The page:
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Senate budget restores some sanity to transportation programs

Just a few weeks after Rep. Paul Ryan released his House budget that proposed cutting or eliminating many important transportation programs, the key Senate committee’s budget for transportation (and housing) for next year contains some good news. Thanks to all of you who sent emails last week to your Senators on the committee!

TIGER, one of the most important programs that communities depend on to fund innovative local transportation projects, was well funded after the House proposal totally eliminated it in their budget.

Whether repairing a pair of deficient bridges that connect two communities in Michigan, extending transit service into an underserved area in Orlando, improving a busy rail crossroads in Texas to move freight faster cross-country, or bringing different modes of transportation together under a brand new roof in Moline, Illinois, the competitive TIGER grant program has been a huge boon to more than 130 communities, funding many innovative projects that often have a hard time getting funding from the state DOT or federal formulas.

New Starts, the small, oversubscribed program that funds almost all new transit construction across the country, was funded at a little more than $2 billion after being also totally eliminated by the House. It’s a prudent move: transit usage is booming across the country while vehicle miles traveled peaked a few years ago and has been slowly declining ever since — especially among people under age 34.

And the small but very influential Partnership for Sustainable Communities was funded again after receiving no funding last year. This program brings together the federal environmental, housing and transportation agencies to make decisions in concert and make small grants to communities that want to engage in better planning to ensure that their communities become or remain great places to live.

This doesn’t mean that the fight is over for this year — this budget will still have to be reconciled with the House, which is no easy feat. And we’ll have a battle at that point once more. It’s been tougher and tougher in the last few years to pass actual budgets for these individual programs. This year will be no different, especially heading into an election this fall.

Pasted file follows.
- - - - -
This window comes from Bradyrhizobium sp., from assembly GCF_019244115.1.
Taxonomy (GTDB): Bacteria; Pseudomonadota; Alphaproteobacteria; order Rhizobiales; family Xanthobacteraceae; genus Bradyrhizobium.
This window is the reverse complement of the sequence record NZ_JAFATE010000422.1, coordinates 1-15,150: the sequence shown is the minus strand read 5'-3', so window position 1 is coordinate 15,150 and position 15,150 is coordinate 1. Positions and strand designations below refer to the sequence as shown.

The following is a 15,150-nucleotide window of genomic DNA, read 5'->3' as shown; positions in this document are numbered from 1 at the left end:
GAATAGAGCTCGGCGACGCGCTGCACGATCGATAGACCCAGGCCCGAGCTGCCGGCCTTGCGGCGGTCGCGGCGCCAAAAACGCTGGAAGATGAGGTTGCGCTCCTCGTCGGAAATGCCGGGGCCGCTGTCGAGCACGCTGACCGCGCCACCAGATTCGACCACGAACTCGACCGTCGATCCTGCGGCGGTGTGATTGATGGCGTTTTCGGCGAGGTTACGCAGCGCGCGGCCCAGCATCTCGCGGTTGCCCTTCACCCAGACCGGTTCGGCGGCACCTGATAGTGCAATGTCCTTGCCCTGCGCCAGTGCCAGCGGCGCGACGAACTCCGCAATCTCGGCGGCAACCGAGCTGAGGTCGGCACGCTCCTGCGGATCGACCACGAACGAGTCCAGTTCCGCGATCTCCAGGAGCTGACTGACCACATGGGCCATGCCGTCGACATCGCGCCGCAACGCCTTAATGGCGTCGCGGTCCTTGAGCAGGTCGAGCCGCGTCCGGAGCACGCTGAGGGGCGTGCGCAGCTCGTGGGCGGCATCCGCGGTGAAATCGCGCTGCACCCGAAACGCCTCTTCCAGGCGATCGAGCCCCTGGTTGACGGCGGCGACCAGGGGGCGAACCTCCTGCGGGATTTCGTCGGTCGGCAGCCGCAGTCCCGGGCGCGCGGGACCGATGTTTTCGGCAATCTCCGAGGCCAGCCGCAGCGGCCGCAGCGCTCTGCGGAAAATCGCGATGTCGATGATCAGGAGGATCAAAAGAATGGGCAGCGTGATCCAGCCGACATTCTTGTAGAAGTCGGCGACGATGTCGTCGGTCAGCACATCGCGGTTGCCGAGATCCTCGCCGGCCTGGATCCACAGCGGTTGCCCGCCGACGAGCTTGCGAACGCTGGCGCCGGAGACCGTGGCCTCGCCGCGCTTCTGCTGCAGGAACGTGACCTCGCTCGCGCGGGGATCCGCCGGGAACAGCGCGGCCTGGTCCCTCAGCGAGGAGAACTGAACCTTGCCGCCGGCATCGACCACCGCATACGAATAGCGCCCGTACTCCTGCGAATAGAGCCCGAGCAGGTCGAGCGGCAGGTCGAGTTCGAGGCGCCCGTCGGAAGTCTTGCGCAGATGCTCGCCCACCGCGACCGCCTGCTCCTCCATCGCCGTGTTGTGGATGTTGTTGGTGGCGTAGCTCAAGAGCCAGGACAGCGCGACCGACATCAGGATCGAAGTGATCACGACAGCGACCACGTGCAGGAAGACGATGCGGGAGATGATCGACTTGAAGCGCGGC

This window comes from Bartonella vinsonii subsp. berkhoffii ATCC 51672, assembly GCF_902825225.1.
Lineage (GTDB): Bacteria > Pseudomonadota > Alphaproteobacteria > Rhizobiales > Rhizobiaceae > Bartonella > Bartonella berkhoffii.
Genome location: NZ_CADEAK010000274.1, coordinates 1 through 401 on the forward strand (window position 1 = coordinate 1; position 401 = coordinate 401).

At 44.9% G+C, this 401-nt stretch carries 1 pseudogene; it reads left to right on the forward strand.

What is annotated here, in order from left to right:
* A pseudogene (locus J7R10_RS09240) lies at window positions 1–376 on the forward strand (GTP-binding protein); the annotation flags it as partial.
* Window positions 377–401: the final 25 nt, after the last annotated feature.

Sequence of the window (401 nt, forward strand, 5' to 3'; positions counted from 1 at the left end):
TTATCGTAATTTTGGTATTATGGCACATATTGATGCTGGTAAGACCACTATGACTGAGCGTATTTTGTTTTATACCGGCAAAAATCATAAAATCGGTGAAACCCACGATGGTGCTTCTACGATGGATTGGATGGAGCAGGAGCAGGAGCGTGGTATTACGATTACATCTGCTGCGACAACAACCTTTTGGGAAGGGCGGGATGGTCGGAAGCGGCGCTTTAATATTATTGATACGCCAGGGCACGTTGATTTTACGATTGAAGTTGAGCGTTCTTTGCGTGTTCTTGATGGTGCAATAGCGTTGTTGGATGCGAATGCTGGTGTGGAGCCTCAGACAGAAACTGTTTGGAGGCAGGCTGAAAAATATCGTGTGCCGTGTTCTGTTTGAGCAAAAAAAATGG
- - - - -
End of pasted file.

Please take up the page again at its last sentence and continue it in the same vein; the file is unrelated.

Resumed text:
The full list of notable programs and their funding levels:

  • Highways: $39.1 billion.
  • Transit: The summary doesn’t explicitly give an amount but it’s fairly safe to assume that it’s $8.4 billion, in line with MAP-21 levels, just as the above funding for highways matches MAP-21.
  • TIGER: $500 million
  • New Starts: $2.05 billion. This is the core program that funds construction of new and expanded transit systems.
  • Amtrak: $1.45 billion
  • Passenger Rail Grants: $100 million
  • Partnership for Sustainable Communities: $50 million

Are you confused about the difference between the long-term transportation bill and these yearly budget battles? In short, it’s the difference between “authorizations” and “appropriations.”  The multi-year transportation bill is an authorization, which means the policy is put on paper and the targeted overall funding amounts are determined. We are still working to see that multi-year bill passed with important policy reforms. But in the meantime as we roll along under extension after extension of the old law, it’s still up to appropriators in the House and Senate each year to decide how much money to actually spend on transportation —especially how to divvy up the discretionary money between different programs, like Amtrak, TIGER grants, or high-speed rail, just to name a few.

1 Comment

  1. Package Forwarding

    12 years ago

    if people value their leisure and free time, then they won’t want to
    waste it on travel. Which implies that there will still be a demand for
    fast travel.

    You might think that Europe has a better work/leisure culture than
    the US, and thus is less obsessed with travel time – but in fact Europe
    has been spending lots of money on projects like HSR in recent decades,
    while the US has allowed its infrastructure to stagnate.